WASHINGTON, DC — For patients with refractory glaucoma, success rates are similar with the Ahmed glaucoma valve and the Baerveldt implant, but new 5-year results show that intraocular pressure is higher with the Ahmed device and may result in reoperation for pressure control. Serious complications are more common with the Baerveldt implant, investigators reported here at the American Glaucoma Society 24th Annual Meeting.
The results are from the long-awaited Ahmed Baerveldt Comparative (ABC) study. "One implant isn't necessarily better than the other," explained presenter Donald Budenz, MD, professor and chair of the Department of Ophthalmology at the University of North Carolina in Chapel Hill. "You have to customize your implant choice to the individual patient's clinical situation."
For neovascular and uveitic patients, "it's probably better to use the smaller implant — the Ahmed — for immediate pressure control. When you need extremely low intraocular pressure because of severe glaucoma, the larger Baerveldt implant is probably better," Dr. Budenz told Medscape Medical News.
The prospective randomized controlled trial was designed to inform current practice. "The number of implants has been steadily increasing for the past 10 to 20 years. In the United States, the market is split between the Ahmed and the Baerveldt implants," he explained. However, there hasn't been "any evidence-based medicine to support the use of one over the other."
The trial involved 25 glaucoma surgeons at 16 centers and 276 patients with refractory glaucoma who were randomized to receive either the Baerveldt 101-350 glaucoma implant from Advanced Medical Optics or the Ahmed FP7 glaucoma valve from New World Medical.
At 5 years, 87 patients from each treatment group remained. The failure rate was approximately 40% for both devices (P = .63).
However, the reasons for failure were different. In the Ahmed group, 81% of the 56 failures were due to intraocular pressure being too high. In the Baerveldt group, nearly half of the 49 failures were related to safety issues, such as implant complications necessitating removal, loss of light perception, or hypotony.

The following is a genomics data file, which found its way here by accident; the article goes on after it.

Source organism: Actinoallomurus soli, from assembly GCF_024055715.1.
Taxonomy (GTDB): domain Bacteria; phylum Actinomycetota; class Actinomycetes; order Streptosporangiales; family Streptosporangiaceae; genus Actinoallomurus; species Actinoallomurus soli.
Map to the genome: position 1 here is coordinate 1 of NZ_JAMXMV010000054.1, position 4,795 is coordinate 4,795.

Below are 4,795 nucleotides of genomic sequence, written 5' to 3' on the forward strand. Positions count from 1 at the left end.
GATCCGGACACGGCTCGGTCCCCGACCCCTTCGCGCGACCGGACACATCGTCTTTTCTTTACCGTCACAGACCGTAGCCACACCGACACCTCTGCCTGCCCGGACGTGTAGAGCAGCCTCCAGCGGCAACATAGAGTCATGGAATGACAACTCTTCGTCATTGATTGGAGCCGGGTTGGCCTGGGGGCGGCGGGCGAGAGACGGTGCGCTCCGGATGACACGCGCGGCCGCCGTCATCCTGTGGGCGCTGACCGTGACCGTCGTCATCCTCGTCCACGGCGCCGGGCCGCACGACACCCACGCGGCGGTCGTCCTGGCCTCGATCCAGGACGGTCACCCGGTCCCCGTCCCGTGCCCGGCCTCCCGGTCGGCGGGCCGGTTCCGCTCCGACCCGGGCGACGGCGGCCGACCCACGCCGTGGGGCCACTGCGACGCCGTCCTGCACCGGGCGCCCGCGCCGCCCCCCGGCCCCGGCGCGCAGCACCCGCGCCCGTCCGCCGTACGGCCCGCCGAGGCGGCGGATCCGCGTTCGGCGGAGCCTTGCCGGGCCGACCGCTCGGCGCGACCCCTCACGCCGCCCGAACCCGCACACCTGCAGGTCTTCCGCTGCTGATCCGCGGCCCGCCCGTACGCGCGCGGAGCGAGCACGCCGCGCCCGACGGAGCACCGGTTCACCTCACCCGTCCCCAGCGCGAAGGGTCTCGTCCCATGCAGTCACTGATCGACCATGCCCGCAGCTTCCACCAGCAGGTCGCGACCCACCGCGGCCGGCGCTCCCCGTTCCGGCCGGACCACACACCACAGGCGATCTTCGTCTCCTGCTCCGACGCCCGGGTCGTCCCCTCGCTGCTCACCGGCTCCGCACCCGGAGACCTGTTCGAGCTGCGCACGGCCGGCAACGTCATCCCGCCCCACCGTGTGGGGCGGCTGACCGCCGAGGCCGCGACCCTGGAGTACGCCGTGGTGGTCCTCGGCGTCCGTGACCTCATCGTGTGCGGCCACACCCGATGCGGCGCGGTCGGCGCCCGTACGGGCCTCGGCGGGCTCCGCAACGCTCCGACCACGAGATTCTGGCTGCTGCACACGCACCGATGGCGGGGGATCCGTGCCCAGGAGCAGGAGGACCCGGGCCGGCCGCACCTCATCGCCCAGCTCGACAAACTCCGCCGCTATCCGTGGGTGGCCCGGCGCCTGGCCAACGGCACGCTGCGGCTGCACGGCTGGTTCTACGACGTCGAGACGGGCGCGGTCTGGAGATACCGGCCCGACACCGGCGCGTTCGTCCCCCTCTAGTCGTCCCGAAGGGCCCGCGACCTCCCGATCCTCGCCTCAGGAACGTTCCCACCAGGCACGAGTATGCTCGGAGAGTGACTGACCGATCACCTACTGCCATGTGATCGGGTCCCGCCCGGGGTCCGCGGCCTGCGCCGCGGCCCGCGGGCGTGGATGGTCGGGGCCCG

Final intraocular pressure was higher with the Ahmed device than with the Baerveldt device (14.8 vs 12.7 mm Hg; P = .008). In addition, 4 to 6 years out, risk for reoperation was significantly higher with the Ahmed device (P = .012).
Complication rates at 5 years were similar in the 2 groups. There were more tube occlusions in the immediate postoperative period with the Baerveldt device (P = .038), but the numbers were small.
Diplopia was similar in the 2 groups, at 11%, as was corneal edema, at 21%. Reoperation for complications was also the same in the 2 groups (P = .11).
At 5 years, patients in the Ahmed group were taking more pressure-lowering drugs than those in the Baerveldt group (2.1 vs 1.9; P = .34).
All but 1 patient who progressed to no light perception had neovascular glaucoma. There were twice as many of these progressions in the Baerveldt group as in the Ahmed group (P = .051).
Dr. Budenz noted that patients with neovascular glaucoma often have underlying disease, such as central retinal vein occlusion, which places them at risk for failure in studies that use vision criteria.
"The study showed excellent efficacy with both procedures," said Jody Piltz-Seymour, MD, a Philadelphia-based ophthalmologist who cochaired Surgery Day at the meeting. "You can feel confident that both implants are good and have comparable results, even though the Baerveldt gives you slightly lower pressures. With the addition of medications, they both give very good results."
Dr. Budenz pointed out that "neovascular glaucoma patients might be better off with the Ahmed, although a properly powered trial of neovascular glaucoma is needed to prove this."
Still, Dr. Budenz said that he has changed his practice patterns because of this study. He now uses smaller end-plate and valved implants for a first tube in neovascular glaucoma and uveitis patients. "One can always go big later with a larger end-plate implant if pressure control isn't good enough with a smaller implant, but for safety reasons and for immediate pressure lowering, I generally go with a smaller end plate."
"People should really consider using the Ahmed for neovascular patients," Dr. Piltz-Seymour said.
Hypotony, which is common in patients with neovascular or uveitic glaucoma, might be related to progression to no light perception, she explained.
"Once you establish a pathway for flow, their pressure goes way down. It's nice to have a backup valve in the Ahmed to give you a pressure floor so you'll be less prone to get hypotony," she told Medscape Medical News.
The ABC study was funded by the National Institutes of Health and unrestricted grants from New World Medical and Research to Prevent Blindness. Dr. Budenz has disclosed no relevant financial relationships. Dr. Piltz-Seymour reports consulting for and receiving grant support from Alcon and Allergan.
American Glaucoma Society (AGS) 24th Annual Meeting: Abstract 3. Presented February 27, 2014.
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